The following editorial first appeared in the San Jose Mercury News:
This November's election will indeed make history - or repeat it, if we're not careful. With faint rumblings of 1932, the issue facing the candidates is not how to get the nation out of the Great Depression but how to avoid another one.
The Federal Reserve acted quickly to head off signs of failure in the mortgage and credit markets. But more regulation of financial institutions and help for besieged homeowners is vital. Democrats Hillary Clinton and Barack Obama have pledged to provide it. Republican John McCain has not. The difference will be a defining issue.
McCain is sounding like a befuddled Herbert Hoover. The presumptive Republican candidate's laissez-faire approach to the subprime mortgage crisis relies on bankers to voluntarily renegotiate terms with homeowners, something they won't do unless pushed or given incentives. He would assemble accountants to review how real estate is evaluated - hardly a profile in courage.
McCain ignores the extent to which investment banks' recklessness jeopardized the economy. Last week, he called for no regulatory actions or congressional fixes.
"It is not the duty of government to bail out and reward those who act irresponsibly, whether they are big banks or small borrowers," he said.
As a matter of principle, yes. But it is government's duty, through oversight, to catch a problem before it becomes a disaster. Because that didn't happen, the Federal Reserve pledged $30 billion to prevent the default of investment bank Bear Stearns and made the unprecedented commitment of up to $400 billion in loans to other investment firms.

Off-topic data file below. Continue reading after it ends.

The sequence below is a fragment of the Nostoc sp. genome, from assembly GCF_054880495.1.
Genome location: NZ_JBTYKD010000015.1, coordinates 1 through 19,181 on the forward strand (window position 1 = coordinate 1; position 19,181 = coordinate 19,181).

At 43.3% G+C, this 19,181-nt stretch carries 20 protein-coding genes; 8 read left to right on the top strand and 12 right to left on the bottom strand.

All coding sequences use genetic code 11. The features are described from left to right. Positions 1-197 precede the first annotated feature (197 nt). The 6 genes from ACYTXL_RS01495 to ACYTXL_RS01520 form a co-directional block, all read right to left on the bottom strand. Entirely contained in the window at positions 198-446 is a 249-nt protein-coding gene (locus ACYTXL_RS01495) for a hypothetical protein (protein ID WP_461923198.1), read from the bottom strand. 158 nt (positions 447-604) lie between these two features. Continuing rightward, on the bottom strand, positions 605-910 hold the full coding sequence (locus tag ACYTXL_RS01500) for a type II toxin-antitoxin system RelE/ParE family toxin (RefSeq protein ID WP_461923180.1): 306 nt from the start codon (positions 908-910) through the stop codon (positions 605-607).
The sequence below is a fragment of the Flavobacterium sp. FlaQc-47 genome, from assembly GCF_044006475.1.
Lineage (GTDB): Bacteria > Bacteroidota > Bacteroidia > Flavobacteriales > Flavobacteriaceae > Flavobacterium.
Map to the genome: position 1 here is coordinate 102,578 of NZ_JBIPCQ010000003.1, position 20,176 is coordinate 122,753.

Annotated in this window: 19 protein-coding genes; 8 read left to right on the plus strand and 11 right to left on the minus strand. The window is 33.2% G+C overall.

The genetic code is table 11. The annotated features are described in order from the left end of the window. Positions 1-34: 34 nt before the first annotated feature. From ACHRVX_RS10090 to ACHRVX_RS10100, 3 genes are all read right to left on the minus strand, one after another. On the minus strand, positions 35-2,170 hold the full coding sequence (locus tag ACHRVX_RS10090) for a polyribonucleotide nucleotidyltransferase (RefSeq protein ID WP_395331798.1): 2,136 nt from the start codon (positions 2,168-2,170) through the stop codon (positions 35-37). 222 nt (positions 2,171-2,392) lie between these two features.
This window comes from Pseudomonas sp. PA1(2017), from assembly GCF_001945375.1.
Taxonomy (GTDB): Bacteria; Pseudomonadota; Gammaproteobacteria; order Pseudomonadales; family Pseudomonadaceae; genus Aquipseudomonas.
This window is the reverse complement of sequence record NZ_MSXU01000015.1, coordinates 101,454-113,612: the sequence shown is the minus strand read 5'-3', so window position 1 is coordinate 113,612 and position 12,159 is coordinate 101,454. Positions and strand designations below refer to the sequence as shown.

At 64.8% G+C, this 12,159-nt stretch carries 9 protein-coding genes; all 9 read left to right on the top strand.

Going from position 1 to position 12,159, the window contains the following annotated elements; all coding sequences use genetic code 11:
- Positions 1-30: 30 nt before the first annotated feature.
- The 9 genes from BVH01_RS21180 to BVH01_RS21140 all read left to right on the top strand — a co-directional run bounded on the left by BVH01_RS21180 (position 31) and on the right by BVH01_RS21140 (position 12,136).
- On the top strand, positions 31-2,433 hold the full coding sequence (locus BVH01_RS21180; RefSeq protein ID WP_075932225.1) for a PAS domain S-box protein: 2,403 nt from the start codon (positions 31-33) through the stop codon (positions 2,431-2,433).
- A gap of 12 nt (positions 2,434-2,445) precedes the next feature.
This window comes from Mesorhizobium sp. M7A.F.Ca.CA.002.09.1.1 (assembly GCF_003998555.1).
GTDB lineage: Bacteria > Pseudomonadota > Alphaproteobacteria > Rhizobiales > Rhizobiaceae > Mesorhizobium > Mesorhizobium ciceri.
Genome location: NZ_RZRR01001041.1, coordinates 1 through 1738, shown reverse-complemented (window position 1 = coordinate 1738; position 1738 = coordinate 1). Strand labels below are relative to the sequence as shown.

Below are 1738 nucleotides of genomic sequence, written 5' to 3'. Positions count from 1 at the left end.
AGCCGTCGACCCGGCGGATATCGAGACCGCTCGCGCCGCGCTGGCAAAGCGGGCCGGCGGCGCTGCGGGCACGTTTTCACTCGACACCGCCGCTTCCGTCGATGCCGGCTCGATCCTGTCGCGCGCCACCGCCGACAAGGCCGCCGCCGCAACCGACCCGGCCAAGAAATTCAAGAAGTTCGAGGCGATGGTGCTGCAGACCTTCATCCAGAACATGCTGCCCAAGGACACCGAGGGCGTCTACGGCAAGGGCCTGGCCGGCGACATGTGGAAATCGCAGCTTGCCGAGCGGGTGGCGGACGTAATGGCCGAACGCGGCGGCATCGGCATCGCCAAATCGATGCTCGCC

Over the past decade, regulators looked the other way as investment banks and hedge funds created a shadow banking system, going off the books to trade exotic instruments, like indecipherable credit default swaps. Banks and investment firms repackaged risky mortgages as securities, keeping billions of dollars in potential liabilities off the radar of analysts and investors. When home values fell, there was a cascading effect.
McCain acts like this didn't happen. Government, he said, should get out of the way by "removing regulatory, accounting and tax impediments to raising capital." Government couldn't get more out of the way if it moved offshore.
Obama has been the most outspoken in blaming Wall Street for the credit crisis. He calls for reviving Depression-era regulatory authority that the Bush and Clinton administrations have weakened.
Treasury Secretary Henry Paulson on Monday proposed giving the Federal Reserve extensive oversight over all financial markets. But he will not call for additional regulations. Obama would go further, requiring oversight and minimum capital reserves.
"When the Fed steps in, it is providing lenders an insurance policy underwritten by the American taxpayer," he said. "In return, taxpayers have every right to expect that these institutions are not taking excessive risks."
Clinton and Obama fundamentally agree that some of the 2 million homeowners facing potential bankruptcy need help. Both favor proposals to insure refinancing for borrowers if lenders agree to re-value the loans. Clinton would provide $30 billion to help cities and states buy foreclosed properties and freeze foreclosures for 90 days.
There is danger whenever government rescues investors, large or small, for their mistakes. Legislation must be written to prevent bailing out speculators and others who understood the risks.
But there's no question the government must do more to limit the wave of foreclosures that could further depress the economy and unsettle the stock market. McCain's indifference would only guarantee more of the same.
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